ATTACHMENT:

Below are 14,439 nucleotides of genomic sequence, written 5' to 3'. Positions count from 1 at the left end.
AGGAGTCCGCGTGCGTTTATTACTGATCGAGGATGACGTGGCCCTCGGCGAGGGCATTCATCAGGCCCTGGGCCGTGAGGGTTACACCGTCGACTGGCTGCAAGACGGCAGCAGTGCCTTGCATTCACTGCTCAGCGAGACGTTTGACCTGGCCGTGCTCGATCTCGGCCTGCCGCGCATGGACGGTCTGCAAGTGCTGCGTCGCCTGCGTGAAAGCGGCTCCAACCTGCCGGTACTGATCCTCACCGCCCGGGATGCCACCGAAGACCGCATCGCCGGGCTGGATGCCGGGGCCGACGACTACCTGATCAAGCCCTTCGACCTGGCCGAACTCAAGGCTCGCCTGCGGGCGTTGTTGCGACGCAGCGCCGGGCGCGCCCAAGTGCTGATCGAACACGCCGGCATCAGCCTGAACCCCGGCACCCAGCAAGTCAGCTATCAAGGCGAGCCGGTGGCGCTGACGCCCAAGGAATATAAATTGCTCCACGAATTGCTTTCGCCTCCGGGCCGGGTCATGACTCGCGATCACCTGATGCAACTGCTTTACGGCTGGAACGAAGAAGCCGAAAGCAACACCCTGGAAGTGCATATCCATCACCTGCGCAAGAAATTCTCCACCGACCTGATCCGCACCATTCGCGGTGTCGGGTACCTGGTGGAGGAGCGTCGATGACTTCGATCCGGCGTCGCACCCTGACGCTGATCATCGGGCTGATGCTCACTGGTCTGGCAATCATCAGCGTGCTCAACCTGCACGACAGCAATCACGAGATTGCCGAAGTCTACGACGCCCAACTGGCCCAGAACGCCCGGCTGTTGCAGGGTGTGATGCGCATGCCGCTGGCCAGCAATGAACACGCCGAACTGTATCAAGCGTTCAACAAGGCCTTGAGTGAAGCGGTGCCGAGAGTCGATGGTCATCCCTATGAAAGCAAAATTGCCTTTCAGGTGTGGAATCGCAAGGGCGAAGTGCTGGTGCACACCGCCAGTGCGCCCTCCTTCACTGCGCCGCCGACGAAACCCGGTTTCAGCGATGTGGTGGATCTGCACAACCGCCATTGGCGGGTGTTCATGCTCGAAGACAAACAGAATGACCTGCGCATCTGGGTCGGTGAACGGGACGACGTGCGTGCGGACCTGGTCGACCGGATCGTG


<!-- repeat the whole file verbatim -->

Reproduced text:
Below are 14,439 nucleotides of genomic sequence, written 5' to 3'. Positions count from 1 at the left end.
AGGAGTCCGCGTGCGTTTATTACTGATCGAGGATGACGTGGCCCTCGGCGAGGGCATTCATCAGGCCCTGGGCCGTGAGGGTTACACCGTCGACTGGCTGCAAGACGGCAGCAGTGCCTTGCATTCACTGCTCAGCGAGACGTTTGACCTGGCCGTGCTCGATCTCGGCCTGCCGCGCATGGACGGTCTGCAAGTGCTGCGTCGCCTGCGTGAAAGCGGCTCCAACCTGCCGGTACTGATCCTCACCGCCCGGGATGCCACCGAAGACCGCATCGCCGGGCTGGATGCCGGGGCCGACGACTACCTGATCAAGCCCTTCGACCTGGCCGAACTCAAGGCTCGCCTGCGGGCGTTGTTGCGACGCAGCGCCGGGCGCGCCCAAGTGCTGATCGAACACGCCGGCATCAGCCTGAACCCCGGCACCCAGCAAGTCAGCTATCAAGGCGAGCCGGTGGCGCTGACGCCCAAGGAATATAAATTGCTCCACGAATTGCTTTCGCCTCCGGGCCGGGTCATGACTCGCGATCACCTGATGCAACTGCTTTACGGCTGGAACGAAGAAGCCGAAAGCAACACCCTGGAAGTGCATATCCATCACCTGCGCAAGAAATTCTCCACCGACCTGATCCGCACCATTCGCGGTGTCGGGTACCTGGTGGAGGAGCGTCGATGACTTCGATCCGGCGTCGCACCCTGACGCTGATCATCGGGCTGATGCTCACTGGTCTGGCAATCATCAGCGTGCTCAACCTGCACGACAGCAATCACGAGATTGCCGAAGTCTACGACGCCCAACTGGCCCAGAACGCCCGGCTGTTGCAGGGTGTGATGCGCATGCCGCTGGCCAGCAATGAACACGCCGAACTGTATCAAGCGTTCAACAAGGCCTTGAGTGAAGCGGTGCCGAGAGTCGATGGTCATCCCTATGAAAGCAAAATTGCCTTTCAGGTGTGGAATCGCAAGGGCGAAGTGCTGGTGCACACCGCCAGTGCGCCCTCCTTCACTGCGCCGCCGACGAAACCCGGTTTCAGCGATGTGGTGGATCTGCACAACCGCCATTGGCGGGTGTTCATGCTCGAAGACAAACAGAATGACCTGCGCATCTGGGTCGGTGAACGGGACGACGTGCGTGCGGACCTGGTCGACCGGATCGTG